Day 385

In Rock & Roll History, we discussed why 1950s society was such a fertile ground for rock & roll music: a much simpler time in some respects, with no computers, internet, portable music, battery-powered watches, cell phones, microwave ovens, CDs, VCRs, PVRs, surround sound, or even Tang. America feared Communist infiltration and atom bombs. Baby boomers were just starting school or being born, father was the breadwinner, mother was the housewife, an economic boom was spurring prosperity, the suburbs were growing, boys’ hair was short, girls’ hair was long, consumerism was on the rise, pressure to conform was uppermost, sex was a never-spoken three-letter word, and everyone wore good shoes everywhere.

Since I’m a baby boomer–yes, the only one in the class–I still think I’m under-dressed if I wear running shoes in public.

In FCF (Filtration, Carbonation and Finishing, remember?), it was all about fining agents. That’s the stuff that’s added to wort or beer to reduce haze issues. A fining agent does that by glomming onto yeast and small bits of protein, creating matrices of stuff that gravity can then drag down to the bottom of the vat.

How quickly this happens depend on the variables in Stoke’s Law:

Vs = 2/9 [(þpþf) x g x R²]

¯¯¯¯¯¯¯

µ

where

  • Vs = velocity of a settling particle
  • þp = density of the particle
  • þf = density of the fluid
  •  g = acceleration due to gravity
  •  R = radius of the particle
  •  µ = viscosity of the liquid

Essentially, if the density of the particle, the force of gravity, or the radius of the particle increases, the particle will fall to the bottom faster, but if the density or viscosity of the liquid increases, the particle will fall more slowly. However, density of the particles can’t be changed without changing your beer; likewise the density and viscosity of the liquid can’t be decreased without changing the quality if the beer. Gravity is fairly constant around the world. That means the only positive change we can make is to increase the radius of the particles. The good thing about this is that as we increase the radius of the particle, the falling velocity of the particle increases by the square of the radius. So if we double the radius of the particle, its falling velocity increases four-fold.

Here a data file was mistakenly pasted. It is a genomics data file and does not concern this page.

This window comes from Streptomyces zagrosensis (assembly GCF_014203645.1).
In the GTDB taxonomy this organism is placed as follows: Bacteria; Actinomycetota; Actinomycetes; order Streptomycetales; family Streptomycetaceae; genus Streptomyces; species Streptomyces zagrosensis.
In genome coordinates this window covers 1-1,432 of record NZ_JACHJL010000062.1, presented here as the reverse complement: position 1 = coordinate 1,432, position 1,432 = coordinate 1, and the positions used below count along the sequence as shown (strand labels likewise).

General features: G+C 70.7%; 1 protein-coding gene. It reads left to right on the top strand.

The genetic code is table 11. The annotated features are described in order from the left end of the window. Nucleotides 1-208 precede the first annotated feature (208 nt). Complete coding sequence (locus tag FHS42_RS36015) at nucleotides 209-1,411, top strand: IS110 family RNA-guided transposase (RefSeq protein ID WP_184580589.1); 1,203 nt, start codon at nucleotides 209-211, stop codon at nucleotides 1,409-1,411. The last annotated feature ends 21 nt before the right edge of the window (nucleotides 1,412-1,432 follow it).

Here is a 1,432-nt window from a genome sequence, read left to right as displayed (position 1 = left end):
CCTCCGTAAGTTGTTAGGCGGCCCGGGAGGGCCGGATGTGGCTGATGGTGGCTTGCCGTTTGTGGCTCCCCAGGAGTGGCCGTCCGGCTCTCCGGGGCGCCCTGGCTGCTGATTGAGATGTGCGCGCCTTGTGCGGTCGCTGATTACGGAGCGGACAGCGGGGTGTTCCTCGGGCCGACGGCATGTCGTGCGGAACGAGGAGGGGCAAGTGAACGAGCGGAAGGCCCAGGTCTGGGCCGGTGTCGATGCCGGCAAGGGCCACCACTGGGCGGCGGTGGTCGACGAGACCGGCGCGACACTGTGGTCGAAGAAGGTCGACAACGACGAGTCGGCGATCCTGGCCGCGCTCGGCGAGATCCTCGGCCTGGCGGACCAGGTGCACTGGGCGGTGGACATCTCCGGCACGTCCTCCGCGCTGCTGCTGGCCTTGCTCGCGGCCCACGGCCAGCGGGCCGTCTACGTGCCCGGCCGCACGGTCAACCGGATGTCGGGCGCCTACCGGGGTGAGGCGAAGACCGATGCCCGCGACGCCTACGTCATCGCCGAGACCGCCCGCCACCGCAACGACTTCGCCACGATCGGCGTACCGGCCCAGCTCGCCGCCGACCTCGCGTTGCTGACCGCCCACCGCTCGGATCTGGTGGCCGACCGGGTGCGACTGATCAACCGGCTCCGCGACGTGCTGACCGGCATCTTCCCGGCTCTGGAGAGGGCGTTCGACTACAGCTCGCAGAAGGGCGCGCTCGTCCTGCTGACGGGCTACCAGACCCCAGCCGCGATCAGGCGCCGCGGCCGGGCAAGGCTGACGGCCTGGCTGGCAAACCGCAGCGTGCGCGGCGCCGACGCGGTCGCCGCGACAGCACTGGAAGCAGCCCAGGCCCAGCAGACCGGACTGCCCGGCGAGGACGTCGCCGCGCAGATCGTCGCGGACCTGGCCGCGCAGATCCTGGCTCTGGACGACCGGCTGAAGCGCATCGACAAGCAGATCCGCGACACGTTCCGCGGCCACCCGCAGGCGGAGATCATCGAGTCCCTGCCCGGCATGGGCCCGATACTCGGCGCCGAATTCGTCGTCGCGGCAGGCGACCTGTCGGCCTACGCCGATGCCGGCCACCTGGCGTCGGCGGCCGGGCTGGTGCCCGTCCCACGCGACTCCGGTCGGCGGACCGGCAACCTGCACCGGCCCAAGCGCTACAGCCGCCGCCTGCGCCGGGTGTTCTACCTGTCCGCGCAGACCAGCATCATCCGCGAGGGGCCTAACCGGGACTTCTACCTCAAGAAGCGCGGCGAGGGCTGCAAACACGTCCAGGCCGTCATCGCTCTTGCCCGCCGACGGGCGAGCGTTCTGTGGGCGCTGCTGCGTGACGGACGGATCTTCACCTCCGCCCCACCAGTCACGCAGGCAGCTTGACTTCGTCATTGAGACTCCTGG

The easiest way to increase the radius of particles is to glue several of them together. We do this with fining agents, which have a positive charge, and can pull the negatively-charged particles together into a larger clump.

There are several types of fining agents, the most commonly used being isinglass, made from the swim bladders of certain fish like sturgeons, and Irish moss, made from a certain type of seaweed. We also covered silica gels and a compound called PVPP.

I was particularly fascinated by the way that Irish moss works. Its active ingredient is k-carrageenan, which normally is coiled into a helix shape. When it is heated, it unwinds into a long straight strand. Negatively charged particles are attracted to various positively-charged sites along this strand. Then when the molecule is cooled down, it snaps back into its helix shape, trapping the particles in its coils.

However, with a number of tests and projects coming up, I have little time to admire molecular structures: an on-line test in FCF tomorrow, a Business Ethics class presentation and 8-page report due next week, a completely costed Sensory Evaluation menu also due next week, a recipe and grist bill for an IPA also due next week, a class presentation in History of Beer in two weeks, and a Rock & Roll project proposal also due in two weeks. Better get typing.

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